I will not lie about strong thoughts of quitting in between or just letting it be. Nobody cares whether I skipped one day or didn’t do any after a week or ten days of the month. I am not answerable to anyone for the supposed commitment I thought I made to Inktober. And that if I have so much difficulty in sticking to 30days of daily drawings, why do I think I can ever take up art as a profession. Of course, the stupidest reason being, it’s my birthday month. I can skip few days because I don’t want to bother myself with drawing for an hour.

All those days the demons of every human mind hovered in the forefront until I coaxed and cajoled myself to go back to the day’s prompt and deal with it. More than 25% of the drawing were complete failures in conveying the message and I hated them yet for the sake of a habit building process, I ended up posting everyone of them on Instagram. By the time, I reached the 20th day, I was comfortable with the idea of sharing yet the guilt that the piece is not good enough bothered me. Here I am. All 31 days of Inktober done. Not proud of all the sketches yet proud of having met the daily drawing habit and the commitment to Inktober.

Inktober 2019 – III

With every sketch I finish for Inktober, it surprises me to look back and see how far I have managed to come. Showing up daily for something consistently for a whole month is an intimidating thought and I have made it two thirds of the way.

Prompts for this week- Legend, Wild, Ornament, Misfit, Sling, Tread, Treasure

Greatness in danger

In the hopes of seeing the greatness of the Great Indian Hornbill, I took to pen and paper to sketch it out. The elusive great bird is a sight I am yet to witness. I have had the pleasure of the company of the duller cousin, Malabar Grey Hornbill. Watching it from close quarters, I dive into the imaginary lands of how the Great Indian Hornbill would be to see with naked eyes.

Great Indian Hornbill

Also known as “kochilakhai” bird in the eastern state where I come from, it was hunted for its flesh which is said to have medicinal properties. In the northeastern states, it was hunted for its crown until the bird reached near extinction. To think that the GIH might go extinct if the conservation efforts are not seriously enforced, gives me the chill. Hope to see it sometime soon.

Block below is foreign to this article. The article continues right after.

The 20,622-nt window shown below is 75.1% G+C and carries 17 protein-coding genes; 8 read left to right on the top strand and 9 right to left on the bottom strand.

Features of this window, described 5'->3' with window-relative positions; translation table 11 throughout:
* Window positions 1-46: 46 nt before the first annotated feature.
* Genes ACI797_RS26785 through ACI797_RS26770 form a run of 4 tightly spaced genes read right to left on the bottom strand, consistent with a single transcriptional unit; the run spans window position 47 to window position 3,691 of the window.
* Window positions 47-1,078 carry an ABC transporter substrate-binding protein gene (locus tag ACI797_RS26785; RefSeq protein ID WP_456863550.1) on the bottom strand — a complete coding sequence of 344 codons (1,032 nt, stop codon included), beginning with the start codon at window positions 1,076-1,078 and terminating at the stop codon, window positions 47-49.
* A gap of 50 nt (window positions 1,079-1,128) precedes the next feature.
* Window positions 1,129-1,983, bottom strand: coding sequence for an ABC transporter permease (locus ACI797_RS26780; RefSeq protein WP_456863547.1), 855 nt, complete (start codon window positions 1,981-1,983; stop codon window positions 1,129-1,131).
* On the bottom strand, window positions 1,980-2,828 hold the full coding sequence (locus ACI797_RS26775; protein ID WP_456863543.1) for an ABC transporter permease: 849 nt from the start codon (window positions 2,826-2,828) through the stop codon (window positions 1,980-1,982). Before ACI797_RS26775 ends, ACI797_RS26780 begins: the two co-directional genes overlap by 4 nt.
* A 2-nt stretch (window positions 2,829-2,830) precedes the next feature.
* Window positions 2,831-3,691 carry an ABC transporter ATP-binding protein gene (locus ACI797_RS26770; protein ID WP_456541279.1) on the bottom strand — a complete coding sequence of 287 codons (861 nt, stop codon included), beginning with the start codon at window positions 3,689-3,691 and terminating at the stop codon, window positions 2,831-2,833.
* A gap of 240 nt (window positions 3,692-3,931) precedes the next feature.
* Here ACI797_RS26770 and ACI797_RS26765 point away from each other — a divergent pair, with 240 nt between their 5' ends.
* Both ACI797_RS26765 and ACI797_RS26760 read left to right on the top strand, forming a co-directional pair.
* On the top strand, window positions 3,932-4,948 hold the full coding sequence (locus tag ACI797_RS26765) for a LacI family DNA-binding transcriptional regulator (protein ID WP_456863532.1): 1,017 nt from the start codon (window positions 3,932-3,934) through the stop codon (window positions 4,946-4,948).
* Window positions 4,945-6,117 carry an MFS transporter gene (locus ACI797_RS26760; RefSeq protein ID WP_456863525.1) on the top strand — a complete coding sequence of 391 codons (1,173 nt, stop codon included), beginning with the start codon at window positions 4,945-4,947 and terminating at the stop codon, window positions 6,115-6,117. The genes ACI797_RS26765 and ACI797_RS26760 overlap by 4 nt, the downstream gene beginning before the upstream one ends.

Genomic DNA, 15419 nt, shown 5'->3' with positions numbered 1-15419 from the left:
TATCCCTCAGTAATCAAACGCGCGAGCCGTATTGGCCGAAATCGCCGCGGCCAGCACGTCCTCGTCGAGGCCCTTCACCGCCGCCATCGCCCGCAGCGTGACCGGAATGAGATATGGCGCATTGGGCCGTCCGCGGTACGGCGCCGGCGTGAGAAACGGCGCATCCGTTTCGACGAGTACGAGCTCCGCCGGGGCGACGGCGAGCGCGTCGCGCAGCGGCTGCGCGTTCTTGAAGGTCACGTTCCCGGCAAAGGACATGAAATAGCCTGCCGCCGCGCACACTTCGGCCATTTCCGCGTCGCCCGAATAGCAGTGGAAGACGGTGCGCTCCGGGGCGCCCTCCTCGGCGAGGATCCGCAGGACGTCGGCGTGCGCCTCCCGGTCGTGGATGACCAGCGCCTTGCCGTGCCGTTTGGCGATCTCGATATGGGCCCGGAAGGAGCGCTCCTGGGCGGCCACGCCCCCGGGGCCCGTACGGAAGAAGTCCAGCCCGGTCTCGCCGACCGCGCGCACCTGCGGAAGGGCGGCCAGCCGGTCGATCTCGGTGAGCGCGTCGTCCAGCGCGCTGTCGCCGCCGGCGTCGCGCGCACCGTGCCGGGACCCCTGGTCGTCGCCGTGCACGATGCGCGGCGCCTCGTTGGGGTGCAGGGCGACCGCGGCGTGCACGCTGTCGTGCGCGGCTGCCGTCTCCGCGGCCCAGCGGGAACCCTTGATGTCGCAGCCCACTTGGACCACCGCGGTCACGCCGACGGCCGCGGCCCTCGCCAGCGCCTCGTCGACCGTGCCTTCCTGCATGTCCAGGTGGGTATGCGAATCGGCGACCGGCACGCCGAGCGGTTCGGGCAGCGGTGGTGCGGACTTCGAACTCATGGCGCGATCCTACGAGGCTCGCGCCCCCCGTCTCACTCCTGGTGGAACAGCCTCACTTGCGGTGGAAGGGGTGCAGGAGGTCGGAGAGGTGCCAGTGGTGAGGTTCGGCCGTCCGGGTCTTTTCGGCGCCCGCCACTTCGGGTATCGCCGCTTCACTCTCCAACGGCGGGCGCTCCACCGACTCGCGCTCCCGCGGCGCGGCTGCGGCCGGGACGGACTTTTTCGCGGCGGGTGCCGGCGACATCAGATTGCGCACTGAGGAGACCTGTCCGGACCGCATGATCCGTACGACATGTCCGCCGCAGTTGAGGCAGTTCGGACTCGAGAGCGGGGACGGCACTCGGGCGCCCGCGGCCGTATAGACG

Vibrant colours for a vibrant couple

Weddings are the most confusing yet overwhelming times in any and every Indian family. And when you are not the bride/groom, the gifting business becomes more of a burden than a pleasure. We have moved away from the traditional gifts of clothes, jewellery and household items but cast away onto an island of uncertainty when it comes to modern day wedding gifts. As individuals, we have grown so apart that except immediate family, one doesn’t know what the bride or the groom would like. So I chose the straight forward approach to this kind of a situation which is ask the recipient. Knowing well that I was in that situation a little over a year ago, and somebody asking you point blank about a wedding gift is not an easy question to answer. To make my cousin’s life easier I gave her multiple choices followed by the question. She picked few and I narrowed down on the most convenient one.

Few months later, at the wedding, I met the groom. I was very proud of my little sister for being so right about the choice of gift. The groom seemed to be swooning over macaws more than his bride. Two days after the wedding, he was busy exhibiting his love for the colourful birds of the South American rainforests than his bird. So I thought if I gave a sketch of a macaw to them, may be he will continue his head-over-heels business with both the colourful birds.

The Macaw took 40 hours to come alive at 12 X 16 (inches). Rotring pens are not always the easiest or the kindest tools to handle but they have stood by me all along. The results have mostly been better than what I expected. I hope the macaw brightens up the newly wedded couple’s home 🙂